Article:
5 interior design rules made to be broken

By Aimée Moriarty 11-03-2016
5 interior design rules made to be broken

Above: John Lewis

Some interior design rules are made to be broken, especially these five!


Above: Furniture Village

Myth 1: You must match your dining chairs

Busted: You can incorporate different styles and textures into your dining room chairs. Do, however, stick to a common element in each. Different styles in a unifying colour, for example, or differing colours but the same style, are both good places to start. If you’re feeling really brave, experiment with matching more in-depth elements within the design, like legs or chair backs.


Above: Scion

Myth 2: Two or more patterns looks busy

Busted: Who says you need to stick to the small, medium and large rule when it comes to decorating with pattern. Be brave and use as many as you think your room can handle. It's good to break up your patterns with solid surfaces, so the eye has a place to relax. Distribute the patterns evenly throughout the room and you'll be on to a winner.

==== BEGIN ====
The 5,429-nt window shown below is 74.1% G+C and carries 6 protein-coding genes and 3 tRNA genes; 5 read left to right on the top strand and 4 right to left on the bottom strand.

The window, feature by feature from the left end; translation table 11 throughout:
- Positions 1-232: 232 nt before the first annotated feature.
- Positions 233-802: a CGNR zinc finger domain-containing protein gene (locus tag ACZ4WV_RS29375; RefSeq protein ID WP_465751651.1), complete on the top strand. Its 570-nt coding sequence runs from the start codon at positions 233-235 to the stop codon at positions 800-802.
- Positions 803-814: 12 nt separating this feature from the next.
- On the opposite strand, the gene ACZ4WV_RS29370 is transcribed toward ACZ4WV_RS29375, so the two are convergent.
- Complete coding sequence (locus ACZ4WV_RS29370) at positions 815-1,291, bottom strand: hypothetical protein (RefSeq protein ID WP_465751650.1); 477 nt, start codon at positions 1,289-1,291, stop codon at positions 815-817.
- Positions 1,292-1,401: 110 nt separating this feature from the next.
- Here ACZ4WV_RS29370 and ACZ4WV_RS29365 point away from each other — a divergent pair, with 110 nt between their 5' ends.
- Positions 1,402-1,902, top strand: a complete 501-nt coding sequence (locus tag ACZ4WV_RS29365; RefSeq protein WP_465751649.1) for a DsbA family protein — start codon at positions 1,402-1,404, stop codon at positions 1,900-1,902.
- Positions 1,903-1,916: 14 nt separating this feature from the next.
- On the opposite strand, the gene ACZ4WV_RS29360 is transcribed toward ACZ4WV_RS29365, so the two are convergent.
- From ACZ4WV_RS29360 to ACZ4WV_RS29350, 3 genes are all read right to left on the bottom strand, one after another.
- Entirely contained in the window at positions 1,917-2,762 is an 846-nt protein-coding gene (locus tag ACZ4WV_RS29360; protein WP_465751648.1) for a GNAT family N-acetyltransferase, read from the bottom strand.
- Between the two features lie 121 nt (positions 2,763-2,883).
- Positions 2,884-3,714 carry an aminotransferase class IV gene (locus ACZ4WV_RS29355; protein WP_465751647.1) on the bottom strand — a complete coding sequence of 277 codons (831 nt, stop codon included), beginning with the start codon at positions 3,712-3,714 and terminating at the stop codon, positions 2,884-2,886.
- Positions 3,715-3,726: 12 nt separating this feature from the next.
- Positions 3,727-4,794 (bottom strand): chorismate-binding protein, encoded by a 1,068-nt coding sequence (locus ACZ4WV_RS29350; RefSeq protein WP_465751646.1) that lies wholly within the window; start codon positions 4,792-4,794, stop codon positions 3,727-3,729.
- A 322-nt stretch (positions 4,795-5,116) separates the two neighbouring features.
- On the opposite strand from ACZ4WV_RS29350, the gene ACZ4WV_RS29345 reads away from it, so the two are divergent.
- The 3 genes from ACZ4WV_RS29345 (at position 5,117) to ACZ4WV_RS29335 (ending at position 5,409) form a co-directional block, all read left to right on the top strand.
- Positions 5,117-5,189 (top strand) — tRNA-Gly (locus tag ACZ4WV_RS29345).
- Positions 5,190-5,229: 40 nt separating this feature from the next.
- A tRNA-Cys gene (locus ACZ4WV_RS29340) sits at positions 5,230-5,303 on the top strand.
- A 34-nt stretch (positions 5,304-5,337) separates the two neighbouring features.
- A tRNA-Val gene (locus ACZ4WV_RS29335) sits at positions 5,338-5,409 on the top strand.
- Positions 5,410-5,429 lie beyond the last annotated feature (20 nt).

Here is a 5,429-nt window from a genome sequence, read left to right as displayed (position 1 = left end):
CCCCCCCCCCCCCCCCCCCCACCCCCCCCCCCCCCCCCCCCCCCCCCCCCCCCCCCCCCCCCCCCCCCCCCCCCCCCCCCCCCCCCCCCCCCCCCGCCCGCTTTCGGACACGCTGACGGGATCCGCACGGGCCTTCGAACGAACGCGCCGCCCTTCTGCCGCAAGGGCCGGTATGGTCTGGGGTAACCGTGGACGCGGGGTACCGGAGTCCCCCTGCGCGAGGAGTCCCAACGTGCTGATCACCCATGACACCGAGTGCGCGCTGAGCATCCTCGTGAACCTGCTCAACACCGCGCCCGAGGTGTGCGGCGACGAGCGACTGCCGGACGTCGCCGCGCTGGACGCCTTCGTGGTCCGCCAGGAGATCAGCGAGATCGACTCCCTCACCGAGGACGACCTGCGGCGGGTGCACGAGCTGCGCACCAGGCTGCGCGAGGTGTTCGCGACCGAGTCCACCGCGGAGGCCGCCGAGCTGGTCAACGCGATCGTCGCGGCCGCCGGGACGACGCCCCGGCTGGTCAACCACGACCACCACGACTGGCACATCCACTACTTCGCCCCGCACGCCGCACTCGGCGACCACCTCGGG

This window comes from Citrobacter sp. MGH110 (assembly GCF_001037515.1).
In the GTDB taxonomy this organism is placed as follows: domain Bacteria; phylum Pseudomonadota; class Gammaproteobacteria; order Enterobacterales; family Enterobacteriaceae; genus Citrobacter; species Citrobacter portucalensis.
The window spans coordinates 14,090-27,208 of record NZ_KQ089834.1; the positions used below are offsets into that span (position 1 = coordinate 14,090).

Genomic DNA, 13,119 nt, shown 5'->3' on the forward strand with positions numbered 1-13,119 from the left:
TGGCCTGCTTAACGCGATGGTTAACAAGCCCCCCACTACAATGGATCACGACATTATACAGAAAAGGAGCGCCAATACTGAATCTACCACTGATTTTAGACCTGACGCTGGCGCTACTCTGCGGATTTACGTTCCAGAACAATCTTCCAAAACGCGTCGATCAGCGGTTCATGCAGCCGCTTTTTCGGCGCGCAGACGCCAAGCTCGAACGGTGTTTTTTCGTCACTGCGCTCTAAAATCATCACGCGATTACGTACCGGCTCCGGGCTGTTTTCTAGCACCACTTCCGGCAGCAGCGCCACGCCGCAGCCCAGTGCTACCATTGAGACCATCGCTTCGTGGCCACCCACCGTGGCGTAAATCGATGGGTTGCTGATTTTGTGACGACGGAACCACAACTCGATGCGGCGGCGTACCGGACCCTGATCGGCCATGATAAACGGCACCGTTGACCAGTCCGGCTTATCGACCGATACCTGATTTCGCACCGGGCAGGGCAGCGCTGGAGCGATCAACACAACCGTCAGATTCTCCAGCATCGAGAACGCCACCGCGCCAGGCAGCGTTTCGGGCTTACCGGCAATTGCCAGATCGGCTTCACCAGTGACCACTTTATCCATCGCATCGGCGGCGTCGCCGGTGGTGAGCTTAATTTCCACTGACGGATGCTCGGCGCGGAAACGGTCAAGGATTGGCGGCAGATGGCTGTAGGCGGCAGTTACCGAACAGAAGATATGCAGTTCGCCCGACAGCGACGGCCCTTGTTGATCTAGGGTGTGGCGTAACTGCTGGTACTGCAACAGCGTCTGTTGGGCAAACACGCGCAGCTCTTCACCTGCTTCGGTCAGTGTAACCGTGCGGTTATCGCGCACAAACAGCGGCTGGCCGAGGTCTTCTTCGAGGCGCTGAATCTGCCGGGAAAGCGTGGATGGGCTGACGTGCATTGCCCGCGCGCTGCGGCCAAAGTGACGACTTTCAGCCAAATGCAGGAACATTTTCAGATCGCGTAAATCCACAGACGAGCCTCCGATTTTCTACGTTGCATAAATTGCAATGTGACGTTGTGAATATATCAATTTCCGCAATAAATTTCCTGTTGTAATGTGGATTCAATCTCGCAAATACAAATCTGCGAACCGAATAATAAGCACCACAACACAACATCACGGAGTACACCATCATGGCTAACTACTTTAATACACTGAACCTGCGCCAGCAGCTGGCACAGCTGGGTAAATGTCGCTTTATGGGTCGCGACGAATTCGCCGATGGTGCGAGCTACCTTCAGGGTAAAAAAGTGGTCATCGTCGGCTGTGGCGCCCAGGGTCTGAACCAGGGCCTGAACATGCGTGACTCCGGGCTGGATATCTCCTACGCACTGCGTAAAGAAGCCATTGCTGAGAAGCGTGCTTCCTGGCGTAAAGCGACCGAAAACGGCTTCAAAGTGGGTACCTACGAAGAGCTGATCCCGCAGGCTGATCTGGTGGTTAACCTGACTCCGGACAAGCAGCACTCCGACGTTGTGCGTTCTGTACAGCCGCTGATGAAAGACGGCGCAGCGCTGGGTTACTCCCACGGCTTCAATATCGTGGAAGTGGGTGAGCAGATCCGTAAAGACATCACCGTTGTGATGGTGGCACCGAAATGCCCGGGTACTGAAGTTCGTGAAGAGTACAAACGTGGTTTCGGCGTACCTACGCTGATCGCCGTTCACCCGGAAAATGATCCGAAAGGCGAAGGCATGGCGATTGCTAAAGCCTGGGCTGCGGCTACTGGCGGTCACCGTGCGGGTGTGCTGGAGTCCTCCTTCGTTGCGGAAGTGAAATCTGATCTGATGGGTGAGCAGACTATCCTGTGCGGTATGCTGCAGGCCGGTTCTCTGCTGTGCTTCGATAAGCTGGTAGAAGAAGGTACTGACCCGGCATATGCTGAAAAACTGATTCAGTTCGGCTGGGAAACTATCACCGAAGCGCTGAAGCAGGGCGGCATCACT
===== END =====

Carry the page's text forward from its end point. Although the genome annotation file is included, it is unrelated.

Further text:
Above: Dulux

Myth 3: White walls in small rooms create the illusion of space

Busted: A common interior design tip, you’ll come across all the time, is that dark colour is a small room's nightmare. But introducing them isn’t an entirely bad idea, especially if you want to achieve that cosy, rich, and dramatic atmosphere for a space. Darker colours will give a small room a much bigger presence.


Above: Ikea

Myth 4: Décor selections should be made in natural light

Busted: The space you're working in is actually the best place to view your selections —particularly when choosing paint. Natural, task, and general lighting all have a dramatic effect on colour. Whenever possible, ask to take a colour sample home to view it in the room you're redecorating - it truly is the quickest way to make an important decision.


Above: Sofa.com

Myth 5: Blue and green should never be seen

Busted: The rule that two colours can't play well together is another common design misconception. With any combo, it's simply a matter of proportion and scale. Blue and green are both on the cold side of the colour wheel and can make a cool combination in a room. The tone of the green and blue is important. With this in mind, we don't need to be afraid of pink and red or navy and black, either.

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